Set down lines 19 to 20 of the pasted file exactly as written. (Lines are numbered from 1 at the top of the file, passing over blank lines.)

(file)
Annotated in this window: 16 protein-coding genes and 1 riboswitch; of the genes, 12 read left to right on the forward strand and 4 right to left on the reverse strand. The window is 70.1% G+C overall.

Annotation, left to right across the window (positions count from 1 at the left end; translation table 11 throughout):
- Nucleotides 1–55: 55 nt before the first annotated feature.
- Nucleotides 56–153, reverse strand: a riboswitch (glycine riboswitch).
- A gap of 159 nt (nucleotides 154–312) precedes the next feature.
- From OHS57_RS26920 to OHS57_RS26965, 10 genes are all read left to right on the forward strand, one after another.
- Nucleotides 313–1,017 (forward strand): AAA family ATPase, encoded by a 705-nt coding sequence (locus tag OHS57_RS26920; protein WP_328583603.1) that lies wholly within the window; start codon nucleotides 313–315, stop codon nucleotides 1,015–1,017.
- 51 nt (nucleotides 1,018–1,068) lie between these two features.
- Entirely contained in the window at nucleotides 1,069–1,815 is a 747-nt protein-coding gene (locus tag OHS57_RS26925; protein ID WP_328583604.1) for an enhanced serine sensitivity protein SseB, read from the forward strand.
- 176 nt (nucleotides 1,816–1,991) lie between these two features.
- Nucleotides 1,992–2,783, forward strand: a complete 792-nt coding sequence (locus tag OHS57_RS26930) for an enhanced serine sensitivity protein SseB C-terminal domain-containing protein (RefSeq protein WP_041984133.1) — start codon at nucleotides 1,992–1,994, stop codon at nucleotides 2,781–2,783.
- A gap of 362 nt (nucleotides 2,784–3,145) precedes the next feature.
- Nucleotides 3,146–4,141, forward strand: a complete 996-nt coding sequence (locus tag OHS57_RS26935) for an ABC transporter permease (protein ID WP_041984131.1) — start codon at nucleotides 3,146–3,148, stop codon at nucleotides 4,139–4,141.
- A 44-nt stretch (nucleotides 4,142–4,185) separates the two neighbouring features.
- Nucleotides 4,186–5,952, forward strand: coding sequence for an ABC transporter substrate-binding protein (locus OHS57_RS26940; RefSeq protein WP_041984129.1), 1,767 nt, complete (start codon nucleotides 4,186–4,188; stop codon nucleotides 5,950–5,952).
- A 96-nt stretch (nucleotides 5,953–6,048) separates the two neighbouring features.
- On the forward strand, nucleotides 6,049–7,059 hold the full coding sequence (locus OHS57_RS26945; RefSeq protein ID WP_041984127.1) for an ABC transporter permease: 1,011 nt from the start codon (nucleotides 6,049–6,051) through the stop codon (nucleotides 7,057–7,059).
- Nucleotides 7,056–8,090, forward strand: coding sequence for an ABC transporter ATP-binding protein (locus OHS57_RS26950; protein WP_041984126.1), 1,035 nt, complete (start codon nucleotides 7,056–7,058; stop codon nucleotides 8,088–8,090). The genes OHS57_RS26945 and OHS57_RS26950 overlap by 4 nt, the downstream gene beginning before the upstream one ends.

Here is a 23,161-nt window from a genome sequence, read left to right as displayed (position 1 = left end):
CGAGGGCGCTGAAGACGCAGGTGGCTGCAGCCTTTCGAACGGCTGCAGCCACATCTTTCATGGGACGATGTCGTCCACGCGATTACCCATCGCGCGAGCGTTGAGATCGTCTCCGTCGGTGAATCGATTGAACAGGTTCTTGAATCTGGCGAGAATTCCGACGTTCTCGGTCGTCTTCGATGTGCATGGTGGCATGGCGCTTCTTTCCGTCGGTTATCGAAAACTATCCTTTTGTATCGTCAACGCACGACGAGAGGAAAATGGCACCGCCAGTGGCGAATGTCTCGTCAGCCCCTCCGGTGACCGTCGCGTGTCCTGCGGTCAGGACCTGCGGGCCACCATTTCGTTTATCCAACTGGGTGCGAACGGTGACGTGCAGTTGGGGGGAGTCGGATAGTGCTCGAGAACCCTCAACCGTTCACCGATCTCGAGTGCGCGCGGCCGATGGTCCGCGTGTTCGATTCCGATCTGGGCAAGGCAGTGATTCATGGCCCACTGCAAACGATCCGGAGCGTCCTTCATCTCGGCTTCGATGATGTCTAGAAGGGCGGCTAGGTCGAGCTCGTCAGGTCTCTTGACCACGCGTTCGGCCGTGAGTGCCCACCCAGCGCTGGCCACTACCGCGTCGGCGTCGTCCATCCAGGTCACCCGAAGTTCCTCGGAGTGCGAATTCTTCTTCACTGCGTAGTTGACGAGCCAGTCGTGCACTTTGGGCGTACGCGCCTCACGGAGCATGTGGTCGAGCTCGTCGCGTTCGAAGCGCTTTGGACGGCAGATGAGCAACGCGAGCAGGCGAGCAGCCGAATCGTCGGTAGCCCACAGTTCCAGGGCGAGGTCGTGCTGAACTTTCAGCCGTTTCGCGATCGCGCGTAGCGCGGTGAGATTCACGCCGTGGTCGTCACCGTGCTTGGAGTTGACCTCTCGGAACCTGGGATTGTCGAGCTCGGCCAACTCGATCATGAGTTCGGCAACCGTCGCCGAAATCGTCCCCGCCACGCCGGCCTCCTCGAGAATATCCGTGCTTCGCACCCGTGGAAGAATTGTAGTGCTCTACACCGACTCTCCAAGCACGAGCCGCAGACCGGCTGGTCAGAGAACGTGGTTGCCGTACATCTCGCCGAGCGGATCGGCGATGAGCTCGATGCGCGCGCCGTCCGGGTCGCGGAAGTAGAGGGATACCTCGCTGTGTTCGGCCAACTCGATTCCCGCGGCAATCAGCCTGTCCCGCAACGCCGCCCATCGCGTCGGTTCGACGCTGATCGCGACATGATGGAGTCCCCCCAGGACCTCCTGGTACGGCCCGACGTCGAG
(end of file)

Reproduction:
Here is a 23,161-nt window from a genome sequence, read left to right as displayed (position 1 = left end):
CGAGGGCGCTGAAGACGCAGGTGGCTGCAGCCTTTCGAACGGCTGCAGCCACATCTTTCATGGGACGATGTCGTCCACGCGATTACCCATCGCGCGAGCGTTGAGATCGTCTCCGTCGGTGAATCGATTGAACAGGTTCTTGAATCTGGCGAGAATTCCGACGTTCTCGGTCGTCTTCGATGTGCATGGTGGCATGGCGCTTCTTTCCGTCGGTTATCGAAAACTATCCTTTTGTATCGTCAACGCACGACGAGAGGAAAATGGCACCGCCAGTGGCGAATGTCTCGTCAGCCCCTCCGGTGACCGTCGCGTGTCCTGCGGTCAGGACCTGCGGGCCACCATTTCGTTTATCCAACTGGGTGCGAACGGTGACGTGCAGTTGGGGGGAGTCGGATAGTGCTCGAGAACCCTCAACCGTTCACCGATCTCGAGTGCGCGCGGCCGATGGTCCGCGTGTTCGATTCCGATCTGGGCAAGGCAGTGATTCATGGCCCACTGCAAACGATCCGGAGCGTCCTTCATCTCGGCTTCGATGATGTCTAGAAGGGCGGCTAGGTCGAGCTCGTCAGGTCTCTTGACCACGCGTTCGGCCGTGAGTGCCCACCCAGCGCTGGCCACTACCGCGTCGGCGTCGTCCATCCAGGTCACCCGAAGTTCCTCGGAGTGCGAATTCTTCTTCACTGCGTAGTTGACGAGCCAGTCGTGCACTTTGGGCGTACGCGCCTCACGGAGCATGTGGTCGAGCTCGTCGCGTTCGAAGCGCTTTGGACGGCAGATGAGCAACGCGAGCAGGCGAGCAGCCGAATCGTCGGTAGCCCACAGTTCCAGGGCGAGGTCGTGCTGAACTTTCAGCCGTTTCGCGATCGCGCGTAGCGCGGTGAGATTCACGCCGTGGTCGTCACCGTGCTTGGAGTTGACCTCTCGGAACCTGGGATTGTCGAGCTCGGCCAACTCGATCATGAGTTCGGCAACCGTCGCCGAAATCGTCCCCGCCACGCCGGCCTCCTCGAGAATATCCGTGCTTCGCACCCGTGGAAGAATTGTAGTGCTCTACACCGACTCTCCAAGCACGAGCCGCAGACCGGCTGGTCAGAGAACGTGGTTGCCGTACATCTCGCCGAGCGGATCGGCGATGAGCTCGATGCGCGCGCCGTCCGGGTCGCGGAAGTAGAGGGATACCTCGCTGTGTTCGGCCAACTCGATTCCCGCGGCAATCAGCCTGTCCCGCAACGCCGCCCATCGCGTCGGTTCGACGCTGATCGCGACATGATGGAGTCCCCCCAGGACCTCCTGGTACGGCCCGACGTCGAG